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You can use first-hand experience, but don’t be too bold as to cause a scare. Uninformed, offensive tweets or insensitivity can really be embarrassing. Take advantage of the platform you have, and keep a respectful and humble attitude. Don’t make the same mistakes that other brands do- it would be unfortunate to have to remove a post or change something back to the way it was before, especially after it had already been seen!

There are specific times and places to use each voice, and it’s up to you whether you want your brand’s personality to show through. This is especially useful in conjunction with platforms that allow direct interaction and sharing opinions like blog posts and social media. Who is the character, and in what story? Who is the hero, you or your customer? In an indirect way, the way you choose to represent your brand captures the essence of your brand.

4. They forget how to tell their own story.

But users need to learn to trust you. There needs to be a process of trust that is involved. They need something to care about, something that has become important, relevant and meaningful. There needs to be a proper spark, hook, rising action, climax, falling action, and resolution with no questions left hanging. A story can invade you and interact with your personal life. It should make you cry, laugh, fall in love, and cry once more. 

A good story includes symbolism, metaphors and a greater meaning. In life, the hero seeks greater knowledge, and at times there is an antihero. The first stories ever told were legends and great feats told orally, as well as hunters drawn on cave walls. There were stories for persuasion, and then came the fairy tales, modern newspapers, photographs, magazines, TV, music videos, video games, media platforms, and VR. Throughout time, we’ve found many different ways to share our experiences with each other. 

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The protagonist, whoever they are, needs to feel more human. They feel pain, have their own beliefs and moral code (even if we don’t agree), they can appreciate good human, have outside interests and are shown to react to bad times. I need to feel as though I understand something before I trust. In the hero’s journey, the story of everyman is told. There are countless character archetypes that have a deep, metaphoric relevancy to the human spirit. They catch our attention and focus as we live vicariously through the characters, and our cortisol even raises when we react to experiences as they would. Being so stimulated and involved in something enables us to really retain the information.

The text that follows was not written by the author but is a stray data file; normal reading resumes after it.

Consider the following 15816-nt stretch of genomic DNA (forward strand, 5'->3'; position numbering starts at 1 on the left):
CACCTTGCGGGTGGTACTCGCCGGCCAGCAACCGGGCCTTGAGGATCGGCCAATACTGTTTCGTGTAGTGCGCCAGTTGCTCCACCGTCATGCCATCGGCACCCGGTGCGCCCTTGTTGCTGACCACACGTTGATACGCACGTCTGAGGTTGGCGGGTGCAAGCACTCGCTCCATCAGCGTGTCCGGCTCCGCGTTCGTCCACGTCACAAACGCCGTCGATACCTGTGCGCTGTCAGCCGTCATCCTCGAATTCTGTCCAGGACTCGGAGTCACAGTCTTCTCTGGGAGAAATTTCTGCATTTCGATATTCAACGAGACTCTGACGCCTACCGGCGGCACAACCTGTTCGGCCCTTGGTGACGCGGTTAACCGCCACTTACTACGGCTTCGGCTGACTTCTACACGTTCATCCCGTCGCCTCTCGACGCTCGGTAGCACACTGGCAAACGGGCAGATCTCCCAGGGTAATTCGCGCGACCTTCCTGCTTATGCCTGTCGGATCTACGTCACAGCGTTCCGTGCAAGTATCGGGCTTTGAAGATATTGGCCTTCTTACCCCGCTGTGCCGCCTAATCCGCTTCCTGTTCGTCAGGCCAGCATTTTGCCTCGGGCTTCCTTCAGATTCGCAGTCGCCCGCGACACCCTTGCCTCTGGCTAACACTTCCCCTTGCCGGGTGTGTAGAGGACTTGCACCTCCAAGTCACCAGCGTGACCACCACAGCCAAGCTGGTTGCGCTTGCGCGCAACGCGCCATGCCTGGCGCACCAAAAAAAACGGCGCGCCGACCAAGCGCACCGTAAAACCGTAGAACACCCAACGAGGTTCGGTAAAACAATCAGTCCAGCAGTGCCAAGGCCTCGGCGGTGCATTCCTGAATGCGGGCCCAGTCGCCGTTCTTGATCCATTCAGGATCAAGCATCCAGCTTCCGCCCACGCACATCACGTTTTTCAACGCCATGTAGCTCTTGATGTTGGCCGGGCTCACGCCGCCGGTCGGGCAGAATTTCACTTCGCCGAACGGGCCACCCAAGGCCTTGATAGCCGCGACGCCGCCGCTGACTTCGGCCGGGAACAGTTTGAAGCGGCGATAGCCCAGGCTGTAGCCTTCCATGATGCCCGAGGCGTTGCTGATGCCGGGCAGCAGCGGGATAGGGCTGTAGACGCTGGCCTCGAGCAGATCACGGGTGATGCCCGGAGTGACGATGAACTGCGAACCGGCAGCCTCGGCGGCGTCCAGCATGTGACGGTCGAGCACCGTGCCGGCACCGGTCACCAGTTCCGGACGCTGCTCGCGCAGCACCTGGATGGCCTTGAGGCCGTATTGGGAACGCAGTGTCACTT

The passionate and persuasive use of rhetoric, testimonial, and relevant topics executed seamlessly makes one a successful storyteller. User demographics matter and determine both the delivery of your message and the platform you choose to say it on. Everyone has their own personal story, but not every consumer has a personal story that makes them feel connected to a brand. The brand’s story is more about what the brand does, but framed as if it were a person that customers can connect with. This means the brand has its own intentions, motivations, values, experiences, feelings of pleasure, and pain.

There are so many different types of personalities that exist! Some people are well-rounded, some are down-to-earth, some people are perfectionists, some are wise, some are narcissistic, some are anti-social, some are extroverted, pessimistic, cynical, passive, aggressive… And there are so many types of stories - mystery, horror, fiction, non-fiction, biographies, documentaries… There are various archetypes that are embedded in our knowledge of the world: culture, trauma, mom, dad, trust, old and wise, young and naive, older brother, younger brother, healer, strong, smart and caring, and more. Sharing purpose unites people.